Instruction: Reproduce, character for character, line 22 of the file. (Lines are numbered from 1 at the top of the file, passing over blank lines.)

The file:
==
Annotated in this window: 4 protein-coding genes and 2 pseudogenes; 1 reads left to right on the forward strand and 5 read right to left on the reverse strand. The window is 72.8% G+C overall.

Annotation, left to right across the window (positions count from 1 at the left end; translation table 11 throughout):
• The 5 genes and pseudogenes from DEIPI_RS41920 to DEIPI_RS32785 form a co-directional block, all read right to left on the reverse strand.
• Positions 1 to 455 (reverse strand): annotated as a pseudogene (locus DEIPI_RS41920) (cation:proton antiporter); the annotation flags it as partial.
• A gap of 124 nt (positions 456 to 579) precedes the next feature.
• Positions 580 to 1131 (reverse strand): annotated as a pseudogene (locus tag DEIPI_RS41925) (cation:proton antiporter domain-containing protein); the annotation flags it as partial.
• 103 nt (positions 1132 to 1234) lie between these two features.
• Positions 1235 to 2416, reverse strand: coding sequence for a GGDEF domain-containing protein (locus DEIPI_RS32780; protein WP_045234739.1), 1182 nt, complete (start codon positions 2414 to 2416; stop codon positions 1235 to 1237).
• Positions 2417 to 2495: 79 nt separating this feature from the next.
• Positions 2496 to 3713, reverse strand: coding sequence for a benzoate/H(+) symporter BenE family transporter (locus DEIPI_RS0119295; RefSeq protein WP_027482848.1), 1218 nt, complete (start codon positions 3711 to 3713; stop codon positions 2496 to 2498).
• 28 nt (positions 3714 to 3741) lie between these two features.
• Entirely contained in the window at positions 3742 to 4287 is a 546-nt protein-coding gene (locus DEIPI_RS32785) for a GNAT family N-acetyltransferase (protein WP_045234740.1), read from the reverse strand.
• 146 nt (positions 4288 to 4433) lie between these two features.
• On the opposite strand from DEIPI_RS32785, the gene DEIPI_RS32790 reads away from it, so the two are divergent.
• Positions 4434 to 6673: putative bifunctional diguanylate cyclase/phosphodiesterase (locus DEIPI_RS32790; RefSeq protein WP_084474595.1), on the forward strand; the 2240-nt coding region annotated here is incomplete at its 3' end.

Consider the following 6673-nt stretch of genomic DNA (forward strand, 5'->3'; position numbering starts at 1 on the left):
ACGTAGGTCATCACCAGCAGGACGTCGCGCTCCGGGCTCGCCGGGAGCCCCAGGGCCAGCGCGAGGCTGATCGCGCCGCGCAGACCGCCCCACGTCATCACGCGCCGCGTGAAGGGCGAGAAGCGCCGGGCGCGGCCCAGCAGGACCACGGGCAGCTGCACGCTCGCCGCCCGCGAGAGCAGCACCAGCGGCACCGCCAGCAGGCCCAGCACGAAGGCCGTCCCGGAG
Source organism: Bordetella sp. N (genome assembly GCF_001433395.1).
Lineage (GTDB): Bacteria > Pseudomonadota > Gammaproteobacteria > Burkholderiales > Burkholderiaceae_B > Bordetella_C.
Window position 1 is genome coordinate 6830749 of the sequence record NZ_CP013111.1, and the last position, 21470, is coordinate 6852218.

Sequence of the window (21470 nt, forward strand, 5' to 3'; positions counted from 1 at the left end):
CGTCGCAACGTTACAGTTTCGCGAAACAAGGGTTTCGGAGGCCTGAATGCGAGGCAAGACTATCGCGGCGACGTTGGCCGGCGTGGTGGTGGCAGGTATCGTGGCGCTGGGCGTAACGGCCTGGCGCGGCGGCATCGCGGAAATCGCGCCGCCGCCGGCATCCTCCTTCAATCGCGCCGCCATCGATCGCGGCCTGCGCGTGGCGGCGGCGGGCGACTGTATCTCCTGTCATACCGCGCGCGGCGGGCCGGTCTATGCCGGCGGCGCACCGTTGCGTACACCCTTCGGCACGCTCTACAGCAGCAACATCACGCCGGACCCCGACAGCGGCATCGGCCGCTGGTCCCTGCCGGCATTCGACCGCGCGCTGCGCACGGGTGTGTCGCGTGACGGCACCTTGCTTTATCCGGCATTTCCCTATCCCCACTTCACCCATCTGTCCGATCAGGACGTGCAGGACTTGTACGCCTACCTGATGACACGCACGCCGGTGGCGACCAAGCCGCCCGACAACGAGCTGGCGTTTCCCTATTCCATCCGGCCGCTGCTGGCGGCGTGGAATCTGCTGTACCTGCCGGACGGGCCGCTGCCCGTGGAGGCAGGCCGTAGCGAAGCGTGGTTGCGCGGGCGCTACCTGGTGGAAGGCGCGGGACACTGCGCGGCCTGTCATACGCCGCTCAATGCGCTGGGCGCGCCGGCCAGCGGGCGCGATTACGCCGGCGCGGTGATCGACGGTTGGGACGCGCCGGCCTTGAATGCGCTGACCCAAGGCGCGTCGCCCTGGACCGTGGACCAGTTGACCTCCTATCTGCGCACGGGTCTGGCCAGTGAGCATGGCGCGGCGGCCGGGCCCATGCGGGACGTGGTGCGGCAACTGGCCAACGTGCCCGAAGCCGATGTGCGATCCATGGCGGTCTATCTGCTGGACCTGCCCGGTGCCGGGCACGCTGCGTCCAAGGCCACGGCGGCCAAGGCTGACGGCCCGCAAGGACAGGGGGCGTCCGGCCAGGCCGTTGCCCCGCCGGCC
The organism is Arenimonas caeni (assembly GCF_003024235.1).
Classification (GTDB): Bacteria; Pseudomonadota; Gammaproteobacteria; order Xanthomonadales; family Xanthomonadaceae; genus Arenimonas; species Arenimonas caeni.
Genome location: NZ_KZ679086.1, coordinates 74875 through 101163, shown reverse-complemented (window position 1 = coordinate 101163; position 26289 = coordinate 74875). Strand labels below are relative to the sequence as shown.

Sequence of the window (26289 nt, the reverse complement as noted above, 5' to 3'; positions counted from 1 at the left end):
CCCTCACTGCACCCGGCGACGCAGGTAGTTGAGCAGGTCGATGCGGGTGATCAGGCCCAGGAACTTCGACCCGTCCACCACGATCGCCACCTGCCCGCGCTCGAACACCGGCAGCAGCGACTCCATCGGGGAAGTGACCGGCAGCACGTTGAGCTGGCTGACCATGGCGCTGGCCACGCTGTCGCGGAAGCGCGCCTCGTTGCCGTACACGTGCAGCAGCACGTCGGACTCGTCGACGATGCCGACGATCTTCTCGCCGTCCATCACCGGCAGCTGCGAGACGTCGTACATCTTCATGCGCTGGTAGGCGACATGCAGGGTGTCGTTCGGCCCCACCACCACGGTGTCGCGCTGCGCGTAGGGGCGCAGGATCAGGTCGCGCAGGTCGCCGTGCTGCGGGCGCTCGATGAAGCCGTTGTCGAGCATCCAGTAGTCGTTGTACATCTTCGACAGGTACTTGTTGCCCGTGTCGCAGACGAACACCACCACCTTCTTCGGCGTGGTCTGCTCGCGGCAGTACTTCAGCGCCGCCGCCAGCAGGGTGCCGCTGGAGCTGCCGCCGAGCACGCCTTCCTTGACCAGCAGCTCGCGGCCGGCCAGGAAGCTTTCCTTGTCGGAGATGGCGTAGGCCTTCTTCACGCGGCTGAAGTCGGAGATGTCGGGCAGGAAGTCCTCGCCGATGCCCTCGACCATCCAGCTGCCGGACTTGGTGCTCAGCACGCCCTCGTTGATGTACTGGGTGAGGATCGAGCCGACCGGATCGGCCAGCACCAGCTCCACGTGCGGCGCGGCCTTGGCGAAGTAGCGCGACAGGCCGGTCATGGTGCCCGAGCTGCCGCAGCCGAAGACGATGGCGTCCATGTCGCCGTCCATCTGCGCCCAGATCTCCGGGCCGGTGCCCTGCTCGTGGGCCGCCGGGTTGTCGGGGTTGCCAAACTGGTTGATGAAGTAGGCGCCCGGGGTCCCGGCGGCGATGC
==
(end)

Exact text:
CGTCGCAACGTTACAGTTTCGCGAAACAAGGGTTTCGGAGGCCTGAATGCGAGGCAAGACTATCGCGGCGACGTTGGCCGGCGTGGTGGTGGCAGGTATCGTGGCGCTGGGCGTAACGGCCTGGCGCGGCGGCATCGCGGAAATCGCGCCGCCGCCGGCATCCTCCTTCAATCGCGCCGCCATCGATCGCGGCCTGCGCGTGGCGGCGGCGGGCGACTGTATCTCCTGTCATACCGCGCGCGGCGGGCCGGTCTATGCCGGCGGCGCACCGTTGCGTACACCCTTCGGCACGCTCTACAGCAGCAACATCACGCCGGACCCCGACAGCGGCATCGGCCGCTGGTCCCTGCCGGCATTCGACCGCGCGCTGCGCACGGGTGTGTCGCGTGACGGCACCTTGCTTTATCCGGCATTTCCCTATCCCCACTTCACCCATCTGTCCGATCAGGACGTGCAGGACTTGTACGCCTACCTGATGACACGCACGCCGGTGGCGACCAAGCCGCCCGACAACGAGCTGGCGTTTCCCTATTCCATCCGGCCGCTGCTGGCGGCGTGGAATCTGCTGTACCTGCCGGACGGGCCGCTGCCCGTGGAGGCAGGCCGTAGCGAAGCGTGGTTGCGCGGGCGCTACCTGGTGGAAGGCGCGGGACACTGCGCGGCCTGTCATACGCCGCTCAATGCGCTGGGCGCGCCGGCCAGCGGGCGCGATTACGCCGGCGCGGTGATCGACGGTTGGGACGCGCCGGCCTTGAATGCGCTGACCCAAGGCGCGTCGCCCTGGACCGTGGACCAGTTGACCTCCTATCTGCGCACGGGTCTGGCCAGTGAGCATGGCGCGGCGGCCGGGCCCATGCGGGACGTGGTGCGGCAACTGGCCAACGTGCCCGAAGCCGATGTGCGATCCATGGCGGTCTATCTGCTGGACCTGCCCGGTGCCGGGCACGCTGCGTCCAAGGCCACGGCGGCCAAGGCTGACGGCCCGCAAGGACAGGGGGCGTCCGGCCAGGCCGTTGCCCCGCCGGCC